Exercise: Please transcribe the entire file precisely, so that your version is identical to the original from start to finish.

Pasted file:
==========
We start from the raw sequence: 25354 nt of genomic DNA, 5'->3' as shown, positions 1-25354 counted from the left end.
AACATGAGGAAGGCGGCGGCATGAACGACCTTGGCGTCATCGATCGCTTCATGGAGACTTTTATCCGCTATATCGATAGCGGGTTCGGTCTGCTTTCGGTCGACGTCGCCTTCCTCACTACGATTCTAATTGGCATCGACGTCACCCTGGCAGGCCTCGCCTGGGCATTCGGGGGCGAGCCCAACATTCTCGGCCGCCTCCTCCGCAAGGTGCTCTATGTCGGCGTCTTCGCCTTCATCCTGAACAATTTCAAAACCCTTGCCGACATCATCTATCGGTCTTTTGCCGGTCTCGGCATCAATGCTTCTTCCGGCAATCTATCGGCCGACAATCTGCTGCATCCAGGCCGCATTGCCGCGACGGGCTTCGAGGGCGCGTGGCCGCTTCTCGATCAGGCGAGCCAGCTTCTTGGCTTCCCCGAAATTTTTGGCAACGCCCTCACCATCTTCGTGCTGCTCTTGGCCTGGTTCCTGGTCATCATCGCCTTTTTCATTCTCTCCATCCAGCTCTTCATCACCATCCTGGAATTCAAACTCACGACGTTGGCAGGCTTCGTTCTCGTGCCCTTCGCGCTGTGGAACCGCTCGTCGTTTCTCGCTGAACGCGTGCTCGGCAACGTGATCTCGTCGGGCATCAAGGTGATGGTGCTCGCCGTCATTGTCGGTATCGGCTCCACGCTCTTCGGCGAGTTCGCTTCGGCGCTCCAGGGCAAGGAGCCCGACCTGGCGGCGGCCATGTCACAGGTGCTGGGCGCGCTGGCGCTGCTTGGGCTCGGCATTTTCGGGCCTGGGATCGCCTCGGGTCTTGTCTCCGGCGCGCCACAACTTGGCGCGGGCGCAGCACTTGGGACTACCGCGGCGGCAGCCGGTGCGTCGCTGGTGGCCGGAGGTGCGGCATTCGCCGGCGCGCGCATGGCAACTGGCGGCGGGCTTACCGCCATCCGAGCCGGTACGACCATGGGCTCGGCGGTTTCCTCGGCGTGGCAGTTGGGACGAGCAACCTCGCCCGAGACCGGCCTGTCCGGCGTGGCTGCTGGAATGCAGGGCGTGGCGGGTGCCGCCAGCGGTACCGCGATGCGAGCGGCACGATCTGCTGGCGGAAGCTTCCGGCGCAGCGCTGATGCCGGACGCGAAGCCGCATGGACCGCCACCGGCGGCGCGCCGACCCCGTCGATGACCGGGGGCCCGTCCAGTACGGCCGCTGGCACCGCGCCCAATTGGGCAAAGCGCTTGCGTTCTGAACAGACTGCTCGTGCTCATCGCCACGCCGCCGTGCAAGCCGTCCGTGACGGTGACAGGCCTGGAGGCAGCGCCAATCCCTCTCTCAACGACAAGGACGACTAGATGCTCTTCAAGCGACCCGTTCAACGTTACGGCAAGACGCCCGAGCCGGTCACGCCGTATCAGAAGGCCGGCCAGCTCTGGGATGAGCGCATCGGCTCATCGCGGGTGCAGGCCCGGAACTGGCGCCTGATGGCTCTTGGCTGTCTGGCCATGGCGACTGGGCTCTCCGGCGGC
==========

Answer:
We start from the raw sequence: 25354 nt of genomic DNA, 5'->3' as shown, positions 1-25354 counted from the left end.
AACATGAGGAAGGCGGCGGCATGAACGACCTTGGCGTCATCGATCGCTTCATGGAGACTTTTATCCGCTATATCGATAGCGGGTTCGGTCTGCTTTCGGTCGACGTCGCCTTCCTCACTACGATTCTAATTGGCATCGACGTCACCCTGGCAGGCCTCGCCTGGGCATTCGGGGGCGAGCCCAACATTCTCGGCCGCCTCCTCCGCAAGGTGCTCTATGTCGGCGTCTTCGCCTTCATCCTGAACAATTTCAAAACCCTTGCCGACATCATCTATCGGTCTTTTGCCGGTCTCGGCATCAATGCTTCTTCCGGCAATCTATCGGCCGACAATCTGCTGCATCCAGGCCGCATTGCCGCGACGGGCTTCGAGGGCGCGTGGCCGCTTCTCGATCAGGCGAGCCAGCTTCTTGGCTTCCCCGAAATTTTTGGCAACGCCCTCACCATCTTCGTGCTGCTCTTGGCCTGGTTCCTGGTCATCATCGCCTTTTTCATTCTCTCCATCCAGCTCTTCATCACCATCCTGGAATTCAAACTCACGACGTTGGCAGGCTTCGTTCTCGTGCCCTTCGCGCTGTGGAACCGCTCGTCGTTTCTCGCTGAACGCGTGCTCGGCAACGTGATCTCGTCGGGCATCAAGGTGATGGTGCTCGCCGTCATTGTCGGTATCGGCTCCACGCTCTTCGGCGAGTTCGCTTCGGCGCTCCAGGGCAAGGAGCCCGACCTGGCGGCGGCCATGTCACAGGTGCTGGGCGCGCTGGCGCTGCTTGGGCTCGGCATTTTCGGGCCTGGGATCGCCTCGGGTCTTGTCTCCGGCGCGCCACAACTTGGCGCGGGCGCAGCACTTGGGACTACCGCGGCGGCAGCCGGTGCGTCGCTGGTGGCCGGAGGTGCGGCATTCGCCGGCGCGCGCATGGCAACTGGCGGCGGGCTTACCGCCATCCGAGCCGGTACGACCATGGGCTCGGCGGTTTCCTCGGCGTGGCAGTTGGGACGAGCAACCTCGCCCGAGACCGGCCTGTCCGGCGTGGCTGCTGGAATGCAGGGCGTGGCGGGTGCCGCCAGCGGTACCGCGATGCGAGCGGCACGATCTGCTGGCGGAAGCTTCCGGCGCAGCGCTGATGCCGGACGCGAAGCCGCATGGACCGCCACCGGCGGCGCGCCGACCCCGTCGATGACCGGGGGCCCGTCCAGTACGGCCGCTGGCACCGCGCCCAATTGGGCAAAGCGCTTGCGTTCTGAACAGACTGCTCGTGCTCATCGCCACGCCGCCGTGCAAGCCGTCCGTGACGGTGACAGGCCTGGAGGCAGCGCCAATCCCTCTCTCAACGACAAGGACGACTAGATGCTCTTCAAGCGACCCGTTCAACGTTACGGCAAGACGCCCGAGCCGGTCACGCCGTATCAGAAGGCCGGCCAGCTCTGGGATGAGCGCATCGGCTCATCGCGGGTGCAGGCCCGGAACTGGCGCCTGATGGCTCTTGGCTGTCTGGCCATGGCGACTGGGCTCTCCGGCGGC